Review Index

By DONNA ANDERS (Pocket; 2007) 

     Iíve found itís a good idea to occasionally look outside oneís sphere of interest into the wider world.  This is to say that my preference for weirdness and transgression in genre literature is well known, but in an effort at broadening my horizons I decided to give a paperback original called SKETCHING EVIL a try.

     The packaging gave fair notice that this would be a far more traditional book than Iím used to, a tale of ďRomantic SuspenseĒ by an author who apparently specializes in this sort of thing.  It features Abby, a NYC artist, staying in a rural B&B owned by her aunt--but the aunt is killed almost as soon as Abby arrives, leaving her to be stalked by a homicidal pervert.  A gruff detective is charged with protecting Abby; yes, he turns out to be a nice guy, and yes, the lady and the dick fall in love.  In the meantime the danger increases when a drawing Abby makes of her auntís killer is circulated by the media.  This not-exactly-surprising tale concludes with an underground confrontation in which the antagonist is finally unveiled.

     None of this is difficult to predict, and the narrative isnít exactly incident-packed.  The violence is kept to an absolute minimum and even the sex is pretty coy.  Nor can you expect much in the way of complexity, as the hero and heroine are both staunchly upstanding while the bad guys are one-dimensional creeps...and I donít think Iím giving anything away in revealing that the ending is an unambiguously happy one.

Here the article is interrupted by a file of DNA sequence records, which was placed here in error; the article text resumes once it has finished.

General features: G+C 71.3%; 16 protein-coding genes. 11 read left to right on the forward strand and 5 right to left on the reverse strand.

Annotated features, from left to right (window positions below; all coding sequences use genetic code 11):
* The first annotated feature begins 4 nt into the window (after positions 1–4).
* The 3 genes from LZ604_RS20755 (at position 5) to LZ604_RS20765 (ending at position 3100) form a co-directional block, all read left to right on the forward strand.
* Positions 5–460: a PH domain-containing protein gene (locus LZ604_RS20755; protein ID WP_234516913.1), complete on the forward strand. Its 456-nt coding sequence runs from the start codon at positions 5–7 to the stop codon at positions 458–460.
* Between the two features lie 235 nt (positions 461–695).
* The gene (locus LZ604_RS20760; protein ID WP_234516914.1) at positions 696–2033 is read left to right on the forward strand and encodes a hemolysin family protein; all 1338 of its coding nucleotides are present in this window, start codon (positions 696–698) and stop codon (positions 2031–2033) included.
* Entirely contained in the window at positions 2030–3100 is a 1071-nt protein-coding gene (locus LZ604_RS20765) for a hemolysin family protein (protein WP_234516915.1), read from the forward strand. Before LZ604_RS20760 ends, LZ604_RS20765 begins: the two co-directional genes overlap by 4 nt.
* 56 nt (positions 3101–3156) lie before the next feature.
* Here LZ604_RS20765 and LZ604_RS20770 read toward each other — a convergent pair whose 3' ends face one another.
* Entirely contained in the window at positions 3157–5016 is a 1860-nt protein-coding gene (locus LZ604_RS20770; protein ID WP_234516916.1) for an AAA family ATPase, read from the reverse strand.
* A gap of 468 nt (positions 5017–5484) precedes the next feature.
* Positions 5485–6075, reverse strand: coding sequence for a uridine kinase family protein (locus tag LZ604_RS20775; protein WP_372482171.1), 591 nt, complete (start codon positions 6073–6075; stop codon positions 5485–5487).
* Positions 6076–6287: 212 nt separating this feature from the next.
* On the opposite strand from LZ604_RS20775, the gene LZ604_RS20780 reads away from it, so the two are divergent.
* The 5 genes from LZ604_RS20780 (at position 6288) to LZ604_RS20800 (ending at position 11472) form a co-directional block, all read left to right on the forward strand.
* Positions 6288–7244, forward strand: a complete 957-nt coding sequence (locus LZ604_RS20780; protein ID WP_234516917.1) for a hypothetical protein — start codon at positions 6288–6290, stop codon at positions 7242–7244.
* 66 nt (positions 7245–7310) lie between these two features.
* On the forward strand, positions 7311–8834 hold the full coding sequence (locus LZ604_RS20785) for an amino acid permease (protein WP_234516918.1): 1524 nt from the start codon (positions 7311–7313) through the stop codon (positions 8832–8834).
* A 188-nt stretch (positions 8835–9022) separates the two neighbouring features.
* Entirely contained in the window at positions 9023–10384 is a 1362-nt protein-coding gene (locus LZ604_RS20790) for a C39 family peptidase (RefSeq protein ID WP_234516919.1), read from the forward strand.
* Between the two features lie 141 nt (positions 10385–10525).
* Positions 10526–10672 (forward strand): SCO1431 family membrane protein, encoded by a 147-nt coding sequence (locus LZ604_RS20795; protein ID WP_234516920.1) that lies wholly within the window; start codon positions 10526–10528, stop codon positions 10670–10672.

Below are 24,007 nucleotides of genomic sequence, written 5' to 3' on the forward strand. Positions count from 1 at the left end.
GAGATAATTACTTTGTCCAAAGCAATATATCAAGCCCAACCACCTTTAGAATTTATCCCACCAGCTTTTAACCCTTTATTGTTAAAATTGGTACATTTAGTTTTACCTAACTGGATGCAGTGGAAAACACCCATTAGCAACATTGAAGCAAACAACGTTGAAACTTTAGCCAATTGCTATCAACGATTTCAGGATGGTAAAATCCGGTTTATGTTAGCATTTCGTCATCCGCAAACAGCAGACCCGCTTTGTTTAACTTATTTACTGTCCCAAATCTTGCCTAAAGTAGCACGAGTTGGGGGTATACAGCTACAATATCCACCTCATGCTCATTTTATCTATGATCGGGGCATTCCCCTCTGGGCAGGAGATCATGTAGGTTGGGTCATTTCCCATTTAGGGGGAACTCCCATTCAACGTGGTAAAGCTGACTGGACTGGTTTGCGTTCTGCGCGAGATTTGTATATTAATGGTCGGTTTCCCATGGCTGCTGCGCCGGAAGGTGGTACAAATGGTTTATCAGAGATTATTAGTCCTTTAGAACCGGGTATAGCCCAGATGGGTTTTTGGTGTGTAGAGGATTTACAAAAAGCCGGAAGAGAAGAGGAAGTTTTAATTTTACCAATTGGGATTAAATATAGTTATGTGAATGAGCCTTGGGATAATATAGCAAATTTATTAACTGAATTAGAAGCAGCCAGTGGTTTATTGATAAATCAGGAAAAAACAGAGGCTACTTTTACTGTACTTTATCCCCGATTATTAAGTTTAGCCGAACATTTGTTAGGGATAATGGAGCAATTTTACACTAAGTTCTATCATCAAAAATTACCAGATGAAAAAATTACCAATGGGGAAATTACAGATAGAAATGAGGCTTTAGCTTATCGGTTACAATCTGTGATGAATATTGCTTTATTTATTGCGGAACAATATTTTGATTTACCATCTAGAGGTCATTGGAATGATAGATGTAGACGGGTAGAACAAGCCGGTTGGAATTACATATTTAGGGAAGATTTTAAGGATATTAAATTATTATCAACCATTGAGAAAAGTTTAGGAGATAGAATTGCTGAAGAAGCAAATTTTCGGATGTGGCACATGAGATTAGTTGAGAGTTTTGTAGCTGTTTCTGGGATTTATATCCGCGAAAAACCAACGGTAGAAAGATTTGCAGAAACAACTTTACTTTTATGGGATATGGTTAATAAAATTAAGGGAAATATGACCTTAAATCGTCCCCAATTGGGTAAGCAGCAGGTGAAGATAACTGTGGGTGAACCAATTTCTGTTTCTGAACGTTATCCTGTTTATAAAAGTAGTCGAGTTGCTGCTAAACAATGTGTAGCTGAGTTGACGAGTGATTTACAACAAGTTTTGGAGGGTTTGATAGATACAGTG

Obviously this isnít my thing.  Thereís no point hand-wringing over the book, however, as itís carefully geared toward an elderly female demographic far removed from my crowd. 

     Taken as such, itís actually not that bad.  The prose and pacing are smooth and the novel overall is about as good as those of other, more respectable authors who practice a similar brand of old lady horror but pretend otherwise (this means you, Mr. Koontz!).  Iíd be surprised if SKETCHING EVIL hasnít yet been snatched up by Hollywood (if for no other reason than movie folk seem to love ďingĒ titles)--or at least the Lifetime Movie Network, to which it seems ideally suited.

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